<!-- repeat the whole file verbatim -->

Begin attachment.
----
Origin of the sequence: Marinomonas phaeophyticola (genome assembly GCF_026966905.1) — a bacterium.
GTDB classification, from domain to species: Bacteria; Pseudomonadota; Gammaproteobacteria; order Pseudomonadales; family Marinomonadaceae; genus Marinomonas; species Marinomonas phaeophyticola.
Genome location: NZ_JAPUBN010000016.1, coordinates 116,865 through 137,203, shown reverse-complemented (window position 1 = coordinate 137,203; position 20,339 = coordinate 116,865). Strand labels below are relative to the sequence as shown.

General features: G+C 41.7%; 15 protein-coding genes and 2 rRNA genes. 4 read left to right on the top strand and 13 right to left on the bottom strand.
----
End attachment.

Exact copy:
Origin of the sequence: Marinomonas phaeophyticola (genome assembly GCF_026966905.1) — a bacterium.
GTDB classification, from domain to species: Bacteria; Pseudomonadota; Gammaproteobacteria; order Pseudomonadales; family Marinomonadaceae; genus Marinomonas; species Marinomonas phaeophyticola.
Genome location: NZ_JAPUBN010000016.1, coordinates 116,865 through 137,203, shown reverse-complemented (window position 1 = coordinate 137,203; position 20,339 = coordinate 116,865). Strand labels below are relative to the sequence as shown.

General features: G+C 41.7%; 15 protein-coding genes and 2 rRNA genes. 4 read left to right on the top strand and 13 right to left on the bottom strand.